You can see at the top of the image how the body has sort of caved inwards. The technical terminology for this is the “invagination of the blastopore.” This particular part of the body will become the anus.

a labeled image fo the gastrula Image from http://utweb.ut.edu/

a labeled image fo the gastrula
Image from http://utweb.ut.edu/

The next stage is the free-living larval stage. At this point, the starfish has started to develop coelomic sacs, oesophagus, mouth, stomach, intestine, and anus.

The large, purple central core is the stomach. At the top of this structure is a tube (oesophagus) and opening (mouth) that leads to the exterior of the body. At the bottom of the stomach is also a tube (intestine) and opening (anus). The little sacs that look like deflated balloons at the top of the stomach are coelomic sacs. These will basically become the starfish’s guts.

After this, the starfish larvae moves into a planktotrophic stage (meaning it lives among and eats algae in the water column). The first of these planktotrophic stages is the bipinnaria.

The darker boarders around the larvae are the ciliated bands. The starfish has also begun to develop stubby little arms (the points on the bottom of the triangular region of the larvae). The round ball that the black arrow is pointing to is the stomach, and the tubes branching off of it make up the digestive system. This next image helps to identify the individual parts. You can see the mouth is made up by loop-like structure at the top that connects to the stomach. The anus is also visible.

From the bipinnaria stage, the starfish develops into the second planktotrophic stage, known as brachiolaria. It’s somewhat difficult to believe that these guys eventually end up turning into starfish.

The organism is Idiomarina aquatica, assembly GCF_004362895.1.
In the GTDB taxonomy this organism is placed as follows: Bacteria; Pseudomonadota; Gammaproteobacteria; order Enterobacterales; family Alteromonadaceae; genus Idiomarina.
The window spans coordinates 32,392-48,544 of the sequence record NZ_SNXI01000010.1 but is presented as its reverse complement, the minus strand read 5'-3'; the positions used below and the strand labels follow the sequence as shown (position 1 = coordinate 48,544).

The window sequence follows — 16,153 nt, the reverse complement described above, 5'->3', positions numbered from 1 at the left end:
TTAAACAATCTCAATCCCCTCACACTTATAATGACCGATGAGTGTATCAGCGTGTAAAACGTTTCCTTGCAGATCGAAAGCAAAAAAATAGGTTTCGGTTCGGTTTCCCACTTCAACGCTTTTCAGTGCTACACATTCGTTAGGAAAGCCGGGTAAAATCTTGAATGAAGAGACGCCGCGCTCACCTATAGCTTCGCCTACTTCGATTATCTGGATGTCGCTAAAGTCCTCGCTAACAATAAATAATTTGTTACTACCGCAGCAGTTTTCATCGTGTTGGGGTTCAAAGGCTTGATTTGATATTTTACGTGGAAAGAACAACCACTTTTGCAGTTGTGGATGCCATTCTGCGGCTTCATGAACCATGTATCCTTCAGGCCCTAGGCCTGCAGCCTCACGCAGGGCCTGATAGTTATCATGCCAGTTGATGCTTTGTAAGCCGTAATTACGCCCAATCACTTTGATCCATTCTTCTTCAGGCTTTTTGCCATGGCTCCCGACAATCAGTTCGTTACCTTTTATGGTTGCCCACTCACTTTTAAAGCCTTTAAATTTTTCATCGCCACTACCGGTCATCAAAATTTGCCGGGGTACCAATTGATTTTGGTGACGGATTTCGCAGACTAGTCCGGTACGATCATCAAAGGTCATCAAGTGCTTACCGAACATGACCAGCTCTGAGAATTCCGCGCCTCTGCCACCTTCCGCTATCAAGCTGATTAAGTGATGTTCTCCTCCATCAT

They start to sprout stringy 3 more stringy appendages. These all develop around a sucker. Here’s a labeled diagram to help orientate you:

With its 3 arms and sucker, the brachiolaria larva is able to attach itself to the substrate. This is where the real magic begins. It starts to break down the larval tissues and undergo metamorphosis. The structures are rearranged and remade (digestive system, arms, tissues, etc.).

And a juvenile starfish is formed…

It’s interesting to note that the brachiolaria larva has bilateral symmetry, meaning that one half is identical to the other half, while the adult starfish has the classic echinoderm radial symmetry. The body plan completely changes during metamorphosis. You can see that the tube feet have begun forming on the arms along the canals of the water vascular system. Overall, the process from egg to reproductive starfish takes about a year, depending on the species and water temperature.

Class Ophiuroidea

Have you ever been to an aquarium and seen these guys?

They look sort of like starfish, but their arms are quite alien looking. They’re brittle sea stars, belonging to the class Ophiuroidea. They’re related to starfish, but slightly different. They have a central disk with 5 distinct arms. These arms, unlike that of starfish, are jointed, giving them a squiggly appearance. They sort of remind me of Medusa’s hair.

Another difference is the location of the madreporite (the spot where water is taken in for the water vascular system) and the presence/absence of abulacral grooves. In starfish, the madreporite is located on the aboral surface (the side opposite the mouth) and they have abulacral grooves.

Brittle sea stars, however, have the madreporite on the oral surface (the same side as their mouth) and do not have abulacral grooves.

Brittle sea stars are also different in the fact that they do not use their tube feet for movement. Instead, their jointed arms and spines can have rapid movement. They also have bursae, areas in the body wall that cave inward, forming a sac.

If you look on either side of the arms, it looks a bit darker and shaded. These are the bursal slits. They’re used in reproduction. The mouth is the star-shaped structure in the center of the body, and is surrounded by skeletal plates. They also have a ophiopluteus larva, meaning they have 4 pairs of extra-long arms with cilia and supported by calcium-based rods.

This video, albeit a bit long, helps to demonstrate how quickly the brittle stars can move. It’s of two brittle stars fighting over a dead shrimp at the bottom of the ocean:

Class Echinoidea